In my City Talk column today, I take a close look at the latest draft map of new council districts for the city of Savannah. I’ve embedded that map below. For best possible viewing, I’d suggest downloading then opening the PDF rather than trying to look at it in the window here.
Contrary to the trends in the 2000 Census, the 2010 Census showed massive growth in Savannah’s District 1, which as you can see sprawls way out west.
That’s largely the reason for some major changes for District 1 residents in the downtown area, many of whom will move to District 2.
In the column, I argue that adjacent neighborhoods with similar historical development patterns are probably best served if they are in the same council district. One could make the opposite argument, of course.
In other words, I like the changes from the current map, although we’ll see what happens to it if political deal-making begins.
There’s more from Eric Curl’s original article — Racial makeup one concern as council develops new voting districts — and Eric’s followup blog post: Alderman Thomas toots his horn and other comments that didn’t make the cut.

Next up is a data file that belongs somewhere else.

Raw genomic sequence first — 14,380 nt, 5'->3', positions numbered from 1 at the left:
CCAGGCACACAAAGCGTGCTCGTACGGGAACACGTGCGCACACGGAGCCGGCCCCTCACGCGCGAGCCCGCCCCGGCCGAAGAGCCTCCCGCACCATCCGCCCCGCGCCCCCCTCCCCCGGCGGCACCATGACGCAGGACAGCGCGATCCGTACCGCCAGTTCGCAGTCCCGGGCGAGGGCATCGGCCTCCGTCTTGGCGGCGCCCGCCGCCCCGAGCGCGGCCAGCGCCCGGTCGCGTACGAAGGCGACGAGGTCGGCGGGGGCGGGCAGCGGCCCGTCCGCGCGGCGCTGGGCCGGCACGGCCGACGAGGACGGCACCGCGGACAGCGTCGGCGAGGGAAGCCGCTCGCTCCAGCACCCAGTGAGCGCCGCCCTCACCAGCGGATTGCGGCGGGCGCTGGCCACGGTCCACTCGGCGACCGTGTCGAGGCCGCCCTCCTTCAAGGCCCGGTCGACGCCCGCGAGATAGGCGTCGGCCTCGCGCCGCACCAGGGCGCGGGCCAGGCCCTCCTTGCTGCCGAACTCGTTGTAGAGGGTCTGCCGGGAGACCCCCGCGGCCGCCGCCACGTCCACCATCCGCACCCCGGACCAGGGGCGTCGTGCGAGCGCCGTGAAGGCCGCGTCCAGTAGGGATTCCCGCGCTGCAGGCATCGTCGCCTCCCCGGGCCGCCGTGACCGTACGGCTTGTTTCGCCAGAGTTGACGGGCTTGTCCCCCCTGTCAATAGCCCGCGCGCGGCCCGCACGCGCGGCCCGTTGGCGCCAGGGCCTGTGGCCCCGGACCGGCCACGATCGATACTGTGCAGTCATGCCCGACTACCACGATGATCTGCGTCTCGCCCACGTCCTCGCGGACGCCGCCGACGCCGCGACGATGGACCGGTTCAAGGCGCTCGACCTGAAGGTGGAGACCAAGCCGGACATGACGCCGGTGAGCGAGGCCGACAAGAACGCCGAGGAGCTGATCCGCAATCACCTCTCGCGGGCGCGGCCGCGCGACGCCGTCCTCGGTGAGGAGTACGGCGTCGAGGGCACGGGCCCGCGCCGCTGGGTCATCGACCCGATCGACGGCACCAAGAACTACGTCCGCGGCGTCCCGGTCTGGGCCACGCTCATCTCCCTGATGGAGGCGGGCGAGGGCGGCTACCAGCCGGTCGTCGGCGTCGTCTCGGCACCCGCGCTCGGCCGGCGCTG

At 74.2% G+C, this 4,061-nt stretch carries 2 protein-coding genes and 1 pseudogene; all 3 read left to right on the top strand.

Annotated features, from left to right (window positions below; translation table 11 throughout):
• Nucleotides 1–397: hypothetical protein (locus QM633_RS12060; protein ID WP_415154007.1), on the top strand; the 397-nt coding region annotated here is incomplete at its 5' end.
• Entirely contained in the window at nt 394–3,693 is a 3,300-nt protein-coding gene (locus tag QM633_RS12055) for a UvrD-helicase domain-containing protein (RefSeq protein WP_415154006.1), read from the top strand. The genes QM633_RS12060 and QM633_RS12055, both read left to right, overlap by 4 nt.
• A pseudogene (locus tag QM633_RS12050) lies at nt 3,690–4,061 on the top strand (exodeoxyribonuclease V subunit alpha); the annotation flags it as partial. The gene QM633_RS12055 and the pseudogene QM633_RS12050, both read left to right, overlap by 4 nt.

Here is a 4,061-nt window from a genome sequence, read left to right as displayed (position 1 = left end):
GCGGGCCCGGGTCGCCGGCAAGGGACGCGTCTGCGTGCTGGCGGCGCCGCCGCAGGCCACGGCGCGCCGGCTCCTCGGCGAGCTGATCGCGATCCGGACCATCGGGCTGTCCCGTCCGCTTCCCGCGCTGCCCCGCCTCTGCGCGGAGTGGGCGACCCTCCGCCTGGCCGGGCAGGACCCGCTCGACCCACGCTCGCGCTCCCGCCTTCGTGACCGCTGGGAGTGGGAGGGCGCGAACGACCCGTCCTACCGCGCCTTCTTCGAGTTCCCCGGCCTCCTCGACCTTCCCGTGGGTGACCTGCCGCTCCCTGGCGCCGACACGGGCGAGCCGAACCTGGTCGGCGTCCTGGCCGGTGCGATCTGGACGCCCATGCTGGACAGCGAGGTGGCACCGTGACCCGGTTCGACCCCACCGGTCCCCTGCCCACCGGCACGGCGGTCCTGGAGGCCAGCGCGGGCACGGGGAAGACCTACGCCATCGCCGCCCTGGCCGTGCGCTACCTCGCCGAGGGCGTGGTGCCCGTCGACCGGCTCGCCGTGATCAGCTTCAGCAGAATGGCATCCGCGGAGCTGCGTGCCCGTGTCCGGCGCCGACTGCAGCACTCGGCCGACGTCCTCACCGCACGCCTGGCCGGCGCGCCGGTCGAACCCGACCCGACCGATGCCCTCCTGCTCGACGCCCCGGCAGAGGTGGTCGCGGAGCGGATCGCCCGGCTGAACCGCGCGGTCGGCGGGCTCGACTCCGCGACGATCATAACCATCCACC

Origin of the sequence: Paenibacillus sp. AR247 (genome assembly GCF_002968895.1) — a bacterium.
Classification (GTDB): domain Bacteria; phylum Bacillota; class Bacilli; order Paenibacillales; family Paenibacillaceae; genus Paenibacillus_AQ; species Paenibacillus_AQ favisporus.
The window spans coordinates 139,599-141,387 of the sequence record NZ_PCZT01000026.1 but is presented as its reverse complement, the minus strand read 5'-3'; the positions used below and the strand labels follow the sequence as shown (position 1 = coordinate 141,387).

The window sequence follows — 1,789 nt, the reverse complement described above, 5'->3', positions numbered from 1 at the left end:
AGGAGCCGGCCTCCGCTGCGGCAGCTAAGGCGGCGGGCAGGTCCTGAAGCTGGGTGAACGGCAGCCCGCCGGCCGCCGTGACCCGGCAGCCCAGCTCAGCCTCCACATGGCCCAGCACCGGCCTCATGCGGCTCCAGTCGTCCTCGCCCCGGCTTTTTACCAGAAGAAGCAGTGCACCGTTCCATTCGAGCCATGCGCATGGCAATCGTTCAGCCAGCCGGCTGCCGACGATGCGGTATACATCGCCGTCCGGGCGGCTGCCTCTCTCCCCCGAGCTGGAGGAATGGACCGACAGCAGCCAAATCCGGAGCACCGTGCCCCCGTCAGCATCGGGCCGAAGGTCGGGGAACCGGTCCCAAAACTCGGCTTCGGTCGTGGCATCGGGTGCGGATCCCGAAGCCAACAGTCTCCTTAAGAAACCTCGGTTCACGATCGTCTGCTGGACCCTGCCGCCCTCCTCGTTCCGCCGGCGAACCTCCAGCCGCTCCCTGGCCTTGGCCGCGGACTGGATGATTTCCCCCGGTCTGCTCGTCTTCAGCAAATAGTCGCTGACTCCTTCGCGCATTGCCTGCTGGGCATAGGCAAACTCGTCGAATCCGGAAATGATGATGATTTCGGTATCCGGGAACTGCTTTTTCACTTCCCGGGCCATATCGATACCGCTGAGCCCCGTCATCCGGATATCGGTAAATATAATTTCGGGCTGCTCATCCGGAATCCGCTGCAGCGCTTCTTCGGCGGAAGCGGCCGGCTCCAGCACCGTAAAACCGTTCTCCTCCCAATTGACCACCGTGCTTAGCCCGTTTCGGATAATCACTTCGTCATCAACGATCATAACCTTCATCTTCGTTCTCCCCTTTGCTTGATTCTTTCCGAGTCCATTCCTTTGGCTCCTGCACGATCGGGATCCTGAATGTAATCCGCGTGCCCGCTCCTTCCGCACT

As noted on Eric’s blog, the 6th District on the Southside is currently the most racially balanced in the city. There is little geographical change to that district under the new map, which would give the 6th District a white majority of 51.6 percent, with non-whites making up 48.4 percent.
I was struck looking at the numbers and the maps by the relative rapidity with which neighborhood demographics can change. In a matter of a decade or a generation, incremental shifts can produce dramatic outcomes in population, in racial and ethnic demographics, and so forth.
Given current trends, there seems little doubt that the non-Hispanic white percentage will fall below 50 percent for District 6 before the 2020 Census. On the other hand, we’ve been seeing an increase in the white population over the last couple of decades in some areas close to downtown that have long had non-white majorities, like the Metropolitan Neighborhood north of West Victory Drive.
When I bought my house on 32nd Street in 1996, the owner at the time told me with a straight face that everyone who lived south of me was black. That wasn’t even remotely true at the time, but the white population on some blocks was small enough to lead him to make that assumption. No one would ever assume that today.
I wrote a column recently about the waxing and waning fortunes of various neighborhoods. I hear a lot of folks generalize about specific neighborhoods, but in making those generalizations, they ignore history. The character and demographics of neighborhoods can and do change pretty dramatically over time, based on a wide variety of factors.
Here’s the draft map referenced in my column today and in the pieces by Eric Curl cited above: